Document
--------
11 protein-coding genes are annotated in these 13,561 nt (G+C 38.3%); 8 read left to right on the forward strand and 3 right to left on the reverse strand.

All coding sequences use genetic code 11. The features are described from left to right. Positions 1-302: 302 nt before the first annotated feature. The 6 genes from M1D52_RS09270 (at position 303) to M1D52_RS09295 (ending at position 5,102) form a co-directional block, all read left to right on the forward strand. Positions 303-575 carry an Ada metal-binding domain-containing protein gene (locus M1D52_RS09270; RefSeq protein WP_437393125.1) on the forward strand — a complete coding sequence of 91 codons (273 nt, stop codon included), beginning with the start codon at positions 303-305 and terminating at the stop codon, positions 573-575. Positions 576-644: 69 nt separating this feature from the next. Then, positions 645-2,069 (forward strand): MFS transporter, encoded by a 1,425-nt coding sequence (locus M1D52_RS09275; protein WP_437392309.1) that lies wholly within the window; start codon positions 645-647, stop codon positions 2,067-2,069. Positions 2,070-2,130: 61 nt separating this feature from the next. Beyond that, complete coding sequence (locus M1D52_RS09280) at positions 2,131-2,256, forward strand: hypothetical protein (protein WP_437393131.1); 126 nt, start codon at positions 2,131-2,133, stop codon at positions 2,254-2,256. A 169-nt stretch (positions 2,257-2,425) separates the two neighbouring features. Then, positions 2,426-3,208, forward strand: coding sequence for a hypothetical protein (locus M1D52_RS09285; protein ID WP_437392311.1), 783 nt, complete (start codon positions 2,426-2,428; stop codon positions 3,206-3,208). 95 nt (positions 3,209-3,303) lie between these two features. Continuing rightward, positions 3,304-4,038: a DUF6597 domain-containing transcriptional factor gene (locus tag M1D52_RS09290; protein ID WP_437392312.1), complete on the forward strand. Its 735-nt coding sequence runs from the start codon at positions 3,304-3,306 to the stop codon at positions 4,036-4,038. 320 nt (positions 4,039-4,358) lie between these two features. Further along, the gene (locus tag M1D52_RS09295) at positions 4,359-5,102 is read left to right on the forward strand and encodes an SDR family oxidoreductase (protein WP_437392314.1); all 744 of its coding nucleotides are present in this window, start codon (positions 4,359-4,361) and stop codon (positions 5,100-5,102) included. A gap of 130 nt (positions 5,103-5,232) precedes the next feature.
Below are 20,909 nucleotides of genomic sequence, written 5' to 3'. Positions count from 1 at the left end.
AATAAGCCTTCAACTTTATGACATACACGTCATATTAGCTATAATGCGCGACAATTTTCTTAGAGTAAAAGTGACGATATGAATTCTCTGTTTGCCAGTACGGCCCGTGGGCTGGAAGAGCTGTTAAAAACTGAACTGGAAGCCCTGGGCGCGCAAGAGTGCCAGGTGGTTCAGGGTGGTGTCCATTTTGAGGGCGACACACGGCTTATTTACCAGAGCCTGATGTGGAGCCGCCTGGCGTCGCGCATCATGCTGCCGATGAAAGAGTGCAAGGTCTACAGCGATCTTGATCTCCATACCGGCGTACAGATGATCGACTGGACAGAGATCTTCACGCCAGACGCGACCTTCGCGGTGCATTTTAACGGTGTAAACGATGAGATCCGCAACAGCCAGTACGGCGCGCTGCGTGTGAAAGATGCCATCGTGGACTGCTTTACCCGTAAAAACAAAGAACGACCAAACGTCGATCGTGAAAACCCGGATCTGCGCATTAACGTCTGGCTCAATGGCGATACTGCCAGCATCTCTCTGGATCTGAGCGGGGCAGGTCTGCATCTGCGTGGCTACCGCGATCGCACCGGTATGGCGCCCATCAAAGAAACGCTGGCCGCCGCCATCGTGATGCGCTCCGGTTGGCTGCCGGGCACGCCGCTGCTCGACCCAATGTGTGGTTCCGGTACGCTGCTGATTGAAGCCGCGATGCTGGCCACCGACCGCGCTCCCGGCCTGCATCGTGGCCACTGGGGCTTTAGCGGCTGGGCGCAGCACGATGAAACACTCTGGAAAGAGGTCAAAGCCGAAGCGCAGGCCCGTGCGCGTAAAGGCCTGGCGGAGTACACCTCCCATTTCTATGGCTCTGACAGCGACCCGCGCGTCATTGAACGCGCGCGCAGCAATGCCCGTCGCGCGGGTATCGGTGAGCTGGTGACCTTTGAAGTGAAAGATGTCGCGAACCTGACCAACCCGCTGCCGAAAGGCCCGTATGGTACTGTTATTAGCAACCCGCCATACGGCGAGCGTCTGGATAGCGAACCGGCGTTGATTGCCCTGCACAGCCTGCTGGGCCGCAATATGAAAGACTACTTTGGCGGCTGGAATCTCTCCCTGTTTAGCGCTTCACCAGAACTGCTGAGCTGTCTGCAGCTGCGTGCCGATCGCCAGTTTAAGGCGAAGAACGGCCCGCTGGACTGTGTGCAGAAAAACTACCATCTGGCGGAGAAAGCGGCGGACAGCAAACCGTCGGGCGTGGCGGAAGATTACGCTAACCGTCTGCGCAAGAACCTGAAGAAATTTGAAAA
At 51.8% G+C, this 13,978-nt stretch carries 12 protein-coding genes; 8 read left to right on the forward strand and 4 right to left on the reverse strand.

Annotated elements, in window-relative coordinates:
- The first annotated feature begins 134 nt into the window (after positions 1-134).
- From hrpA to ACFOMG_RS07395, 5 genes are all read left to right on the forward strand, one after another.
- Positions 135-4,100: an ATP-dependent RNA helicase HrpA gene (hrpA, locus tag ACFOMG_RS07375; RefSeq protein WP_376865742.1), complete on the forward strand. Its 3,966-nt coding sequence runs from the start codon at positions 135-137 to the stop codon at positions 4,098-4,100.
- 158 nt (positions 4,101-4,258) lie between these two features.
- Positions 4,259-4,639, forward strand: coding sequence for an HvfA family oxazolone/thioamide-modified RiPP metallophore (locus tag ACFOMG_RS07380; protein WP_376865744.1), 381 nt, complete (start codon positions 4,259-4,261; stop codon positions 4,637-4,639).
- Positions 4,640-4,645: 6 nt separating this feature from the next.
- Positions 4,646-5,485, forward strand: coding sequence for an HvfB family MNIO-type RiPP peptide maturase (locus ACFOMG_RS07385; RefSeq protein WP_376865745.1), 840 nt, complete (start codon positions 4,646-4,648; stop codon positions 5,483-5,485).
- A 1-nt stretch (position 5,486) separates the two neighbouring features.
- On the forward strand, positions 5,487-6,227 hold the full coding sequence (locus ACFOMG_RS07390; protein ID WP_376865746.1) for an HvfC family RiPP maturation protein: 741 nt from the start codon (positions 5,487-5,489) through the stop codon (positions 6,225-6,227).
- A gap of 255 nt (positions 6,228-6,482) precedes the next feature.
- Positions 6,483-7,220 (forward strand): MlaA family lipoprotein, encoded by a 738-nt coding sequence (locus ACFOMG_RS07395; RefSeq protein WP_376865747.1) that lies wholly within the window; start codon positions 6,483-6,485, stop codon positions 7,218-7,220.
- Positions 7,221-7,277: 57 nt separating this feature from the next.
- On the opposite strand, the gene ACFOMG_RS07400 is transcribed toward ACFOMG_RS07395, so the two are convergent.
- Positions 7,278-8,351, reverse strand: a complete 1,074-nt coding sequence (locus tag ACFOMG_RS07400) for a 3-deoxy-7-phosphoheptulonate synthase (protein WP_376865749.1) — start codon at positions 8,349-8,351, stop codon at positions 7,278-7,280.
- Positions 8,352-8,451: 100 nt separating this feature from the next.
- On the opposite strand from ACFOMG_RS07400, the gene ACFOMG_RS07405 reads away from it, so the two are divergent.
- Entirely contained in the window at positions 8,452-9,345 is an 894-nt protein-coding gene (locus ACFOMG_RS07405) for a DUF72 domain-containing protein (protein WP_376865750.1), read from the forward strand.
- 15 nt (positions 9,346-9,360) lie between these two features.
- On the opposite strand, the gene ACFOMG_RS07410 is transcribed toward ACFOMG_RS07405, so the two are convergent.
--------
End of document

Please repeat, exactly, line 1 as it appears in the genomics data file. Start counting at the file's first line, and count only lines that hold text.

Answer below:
11 protein-coding genes are annotated in these 13,561 nt (G+C 38.3%); 8 read left to right on the forward strand and 3 right to left on the reverse strand.